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D&D 5E Giving the arcane gish an identity.

Why use this cant
Should it scale? Yes, however, as Minigiant (I believe) pointed out above, most of your damage will be coming from the weapon. If that is accurate, then no, it doesn't need to scale.
Why use this cantrip rather than a weapon cantrip that does scale? - As the class is written currently, using this cantrip would be less effective than other options.

Arcane channelling with a touch cantrip like shocking grasp will deal more damage, as will simply making two mundane weapon attacks.
 

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Minigiant

Legend
Supporter
Why use this cant
Why use this cantrip rather than a weapon cantrip that does scale? - As the class is written currently, using this cantrip would be less effective than other options.

Arcane channelling with a touch cantrip like shocking grasp will deal more damage, as will simply making two mundane weapon attacks.
the class is currently incomplete. There are other enhancements.

Essentially via your cantrip choice and enhancement choice you are supposed to graft your attack routine.

Swordmage: Aegis and Green flame Blade or Booming Blade
Action- Base Weapon Cantrip

Duskblade: Chill Touch and Shocking Grasp.
Action- Arcane Channel Touch Cantrip through Weapon.

INCOMPLETE Jedi: Mage Hand and Blade Ward
Action- Attack with weapon twice. Bonus Action Blade Ward.

INCOMPLETE Acidaxe: Acid Splash and Whatever
Action- Action with weapon then Acid Splash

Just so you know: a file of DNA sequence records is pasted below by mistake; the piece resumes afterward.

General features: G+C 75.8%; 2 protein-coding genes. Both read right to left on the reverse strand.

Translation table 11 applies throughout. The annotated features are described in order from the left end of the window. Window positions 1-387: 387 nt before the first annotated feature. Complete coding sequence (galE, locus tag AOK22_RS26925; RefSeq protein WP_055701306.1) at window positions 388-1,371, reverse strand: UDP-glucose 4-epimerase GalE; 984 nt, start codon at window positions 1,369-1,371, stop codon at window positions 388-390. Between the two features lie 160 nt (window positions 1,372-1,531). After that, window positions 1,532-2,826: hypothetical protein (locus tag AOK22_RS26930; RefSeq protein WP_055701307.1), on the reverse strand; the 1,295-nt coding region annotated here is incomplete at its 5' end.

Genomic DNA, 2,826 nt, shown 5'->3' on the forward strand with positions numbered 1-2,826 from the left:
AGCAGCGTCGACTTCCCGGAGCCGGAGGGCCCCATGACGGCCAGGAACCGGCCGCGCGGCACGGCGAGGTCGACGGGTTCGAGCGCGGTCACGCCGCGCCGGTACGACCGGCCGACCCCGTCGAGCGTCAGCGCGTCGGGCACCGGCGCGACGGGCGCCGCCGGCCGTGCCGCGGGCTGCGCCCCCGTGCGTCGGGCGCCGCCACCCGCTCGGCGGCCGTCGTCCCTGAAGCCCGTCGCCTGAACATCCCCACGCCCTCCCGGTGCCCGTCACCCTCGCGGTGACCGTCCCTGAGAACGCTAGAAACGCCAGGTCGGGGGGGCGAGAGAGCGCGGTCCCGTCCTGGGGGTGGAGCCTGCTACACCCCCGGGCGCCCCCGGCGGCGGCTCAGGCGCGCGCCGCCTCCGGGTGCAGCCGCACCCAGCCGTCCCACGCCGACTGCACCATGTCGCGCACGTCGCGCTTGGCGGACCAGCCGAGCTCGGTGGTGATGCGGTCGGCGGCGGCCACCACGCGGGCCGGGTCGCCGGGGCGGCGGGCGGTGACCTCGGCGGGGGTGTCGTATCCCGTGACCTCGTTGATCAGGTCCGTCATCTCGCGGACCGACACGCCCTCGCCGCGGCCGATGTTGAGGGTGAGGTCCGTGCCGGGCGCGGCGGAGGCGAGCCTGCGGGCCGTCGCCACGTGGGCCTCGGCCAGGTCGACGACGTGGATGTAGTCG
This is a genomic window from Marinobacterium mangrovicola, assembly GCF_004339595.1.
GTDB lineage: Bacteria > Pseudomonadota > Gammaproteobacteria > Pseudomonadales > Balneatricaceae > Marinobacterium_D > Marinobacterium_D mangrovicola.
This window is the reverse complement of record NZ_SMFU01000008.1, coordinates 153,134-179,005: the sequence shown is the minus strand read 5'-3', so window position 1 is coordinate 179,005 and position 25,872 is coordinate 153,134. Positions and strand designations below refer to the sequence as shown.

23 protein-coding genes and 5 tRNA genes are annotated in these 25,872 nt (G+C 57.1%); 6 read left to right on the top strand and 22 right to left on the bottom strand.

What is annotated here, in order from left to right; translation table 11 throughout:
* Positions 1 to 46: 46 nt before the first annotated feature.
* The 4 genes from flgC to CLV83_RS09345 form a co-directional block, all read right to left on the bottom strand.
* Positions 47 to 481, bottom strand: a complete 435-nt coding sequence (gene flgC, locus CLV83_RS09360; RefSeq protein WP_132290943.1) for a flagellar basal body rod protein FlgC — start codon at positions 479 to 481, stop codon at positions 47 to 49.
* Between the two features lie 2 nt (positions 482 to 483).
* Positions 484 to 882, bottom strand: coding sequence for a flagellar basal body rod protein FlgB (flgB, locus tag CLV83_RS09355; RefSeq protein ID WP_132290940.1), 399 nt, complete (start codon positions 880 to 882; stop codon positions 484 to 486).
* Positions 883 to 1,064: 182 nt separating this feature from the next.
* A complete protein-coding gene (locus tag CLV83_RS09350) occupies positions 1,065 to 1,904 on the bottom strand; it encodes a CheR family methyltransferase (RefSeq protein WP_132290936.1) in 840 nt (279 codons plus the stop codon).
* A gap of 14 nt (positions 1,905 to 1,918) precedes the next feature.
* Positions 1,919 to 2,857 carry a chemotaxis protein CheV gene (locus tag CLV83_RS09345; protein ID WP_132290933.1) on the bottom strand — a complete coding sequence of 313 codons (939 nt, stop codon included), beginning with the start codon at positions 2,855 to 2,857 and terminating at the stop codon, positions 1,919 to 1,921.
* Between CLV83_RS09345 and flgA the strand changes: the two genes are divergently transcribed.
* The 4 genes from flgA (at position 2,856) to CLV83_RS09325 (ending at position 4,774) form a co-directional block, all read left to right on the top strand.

INCOMPLETE Gishblade: Gishblade and whatever
Action: Use gishblade twice turn

INCOMPLETE OS ELF:
Whatever
Action: Attack with longsword then Ray of Frost
 

Xeviat

Hero
There still seems to be no concensus on a theme for this Arcane Warrior class. It makes it tough to design without a direction because we don't even have any mythic or legendary characters to draw comparisons to. It's self referential, a very modern character trope created by D&D and present within things inspired by D&D.

And that's OK, I think. It just makes it hard to direct it.

For mechanics, thinking along the paladin and ranger angle, I'd like to see an Arcane Warrior have an item enhancement base ability. Yes, this sort of leans into the Artificer territory, but the trope is very different from the inventor (which was not covered well by existing classes, so it needed its own). It could be a secondary specialization within the class, like warlocks have, but imagine differences in an Arcane Warrior based on if they're enhancing their weapon, their shield, their armor, themselves ...

Spell strikes just sound like the strike/smite spells we already have.
 

cbwjm

Hero
Seems easy enough for plenty of others to design one. I'm doing okay on mine, I've been giving feedback on one on reddit, I've seen a number of others created each with the creatirs on spin on the fighter/Mage theme.